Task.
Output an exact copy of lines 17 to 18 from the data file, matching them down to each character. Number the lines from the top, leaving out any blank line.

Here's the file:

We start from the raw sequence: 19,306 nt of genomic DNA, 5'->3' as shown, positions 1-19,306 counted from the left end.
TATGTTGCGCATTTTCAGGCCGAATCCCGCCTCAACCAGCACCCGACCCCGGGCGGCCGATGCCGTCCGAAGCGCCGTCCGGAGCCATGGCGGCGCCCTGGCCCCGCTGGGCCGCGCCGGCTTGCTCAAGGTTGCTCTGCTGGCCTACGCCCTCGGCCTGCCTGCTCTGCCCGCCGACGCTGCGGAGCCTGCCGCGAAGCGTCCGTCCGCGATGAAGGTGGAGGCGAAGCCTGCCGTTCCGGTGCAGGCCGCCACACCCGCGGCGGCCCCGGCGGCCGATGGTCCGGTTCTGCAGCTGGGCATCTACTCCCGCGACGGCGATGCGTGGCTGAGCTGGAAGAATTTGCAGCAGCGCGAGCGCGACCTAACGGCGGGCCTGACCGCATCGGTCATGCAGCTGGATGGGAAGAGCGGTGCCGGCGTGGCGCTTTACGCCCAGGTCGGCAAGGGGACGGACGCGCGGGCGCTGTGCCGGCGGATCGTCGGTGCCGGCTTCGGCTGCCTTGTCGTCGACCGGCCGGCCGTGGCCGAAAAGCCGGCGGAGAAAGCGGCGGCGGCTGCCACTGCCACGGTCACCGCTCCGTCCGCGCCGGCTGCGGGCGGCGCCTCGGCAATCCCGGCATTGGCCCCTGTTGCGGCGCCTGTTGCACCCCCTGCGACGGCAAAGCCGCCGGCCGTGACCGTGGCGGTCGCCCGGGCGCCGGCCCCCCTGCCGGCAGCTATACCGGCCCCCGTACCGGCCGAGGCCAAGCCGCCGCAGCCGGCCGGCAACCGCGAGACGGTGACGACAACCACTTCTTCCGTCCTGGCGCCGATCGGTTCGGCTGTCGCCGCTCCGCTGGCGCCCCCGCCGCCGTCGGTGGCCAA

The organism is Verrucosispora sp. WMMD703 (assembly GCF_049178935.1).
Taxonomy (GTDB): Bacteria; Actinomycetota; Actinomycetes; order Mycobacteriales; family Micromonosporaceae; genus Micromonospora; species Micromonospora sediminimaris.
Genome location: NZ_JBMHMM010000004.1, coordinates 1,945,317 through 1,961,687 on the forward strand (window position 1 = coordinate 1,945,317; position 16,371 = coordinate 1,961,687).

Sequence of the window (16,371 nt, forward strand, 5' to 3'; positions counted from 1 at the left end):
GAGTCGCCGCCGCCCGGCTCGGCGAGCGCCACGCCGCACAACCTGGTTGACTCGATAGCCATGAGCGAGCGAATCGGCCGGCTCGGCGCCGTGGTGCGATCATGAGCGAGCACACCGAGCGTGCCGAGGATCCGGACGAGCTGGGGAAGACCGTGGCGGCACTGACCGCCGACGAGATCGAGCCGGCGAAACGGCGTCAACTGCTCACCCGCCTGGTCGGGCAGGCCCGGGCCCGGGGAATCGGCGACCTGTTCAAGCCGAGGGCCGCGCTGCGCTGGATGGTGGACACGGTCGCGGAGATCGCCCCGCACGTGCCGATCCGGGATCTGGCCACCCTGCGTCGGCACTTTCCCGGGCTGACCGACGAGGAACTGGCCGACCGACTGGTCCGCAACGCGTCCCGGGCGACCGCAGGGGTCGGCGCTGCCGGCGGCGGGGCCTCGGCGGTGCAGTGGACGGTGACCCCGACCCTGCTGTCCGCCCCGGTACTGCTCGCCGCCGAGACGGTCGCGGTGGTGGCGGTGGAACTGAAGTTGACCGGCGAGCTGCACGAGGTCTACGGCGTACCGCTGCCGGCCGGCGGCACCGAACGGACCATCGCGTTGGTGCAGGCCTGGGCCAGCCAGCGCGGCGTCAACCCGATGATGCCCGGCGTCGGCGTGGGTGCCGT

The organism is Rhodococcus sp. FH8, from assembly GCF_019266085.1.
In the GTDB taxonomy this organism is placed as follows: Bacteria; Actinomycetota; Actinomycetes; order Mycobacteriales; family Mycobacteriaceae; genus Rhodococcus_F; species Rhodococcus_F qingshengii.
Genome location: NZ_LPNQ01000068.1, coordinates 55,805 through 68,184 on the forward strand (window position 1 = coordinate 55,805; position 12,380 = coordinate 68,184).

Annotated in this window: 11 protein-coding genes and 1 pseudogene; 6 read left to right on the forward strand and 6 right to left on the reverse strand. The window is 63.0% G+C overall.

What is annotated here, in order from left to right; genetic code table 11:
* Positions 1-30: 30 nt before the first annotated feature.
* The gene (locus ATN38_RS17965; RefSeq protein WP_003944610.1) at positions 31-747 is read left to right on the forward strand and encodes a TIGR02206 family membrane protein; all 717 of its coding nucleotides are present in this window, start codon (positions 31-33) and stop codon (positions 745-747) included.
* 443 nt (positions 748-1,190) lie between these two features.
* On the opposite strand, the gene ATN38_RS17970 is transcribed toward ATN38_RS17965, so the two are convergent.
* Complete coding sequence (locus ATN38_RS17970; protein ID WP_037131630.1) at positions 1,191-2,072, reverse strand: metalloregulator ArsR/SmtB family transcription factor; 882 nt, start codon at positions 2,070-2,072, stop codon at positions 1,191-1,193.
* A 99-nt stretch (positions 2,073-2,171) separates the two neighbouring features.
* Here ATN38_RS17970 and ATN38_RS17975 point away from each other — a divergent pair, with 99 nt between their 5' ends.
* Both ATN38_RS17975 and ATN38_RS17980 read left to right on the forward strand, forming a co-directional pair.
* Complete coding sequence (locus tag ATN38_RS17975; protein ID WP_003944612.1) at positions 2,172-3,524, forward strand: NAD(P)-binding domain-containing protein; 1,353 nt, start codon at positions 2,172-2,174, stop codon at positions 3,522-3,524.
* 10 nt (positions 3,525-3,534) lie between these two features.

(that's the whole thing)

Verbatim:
* Complete coding sequence (locus ATN38_RS17970; protein ID WP_037131630.1) at positions 1,191-2,072, reverse strand: metalloregulator ArsR/SmtB family transcription factor; 882 nt, start codon at positions 2,070-2,072, stop codon at positions 1,191-1,193.
* A 99-nt stretch (positions 2,073-2,171) separates the two neighbouring features.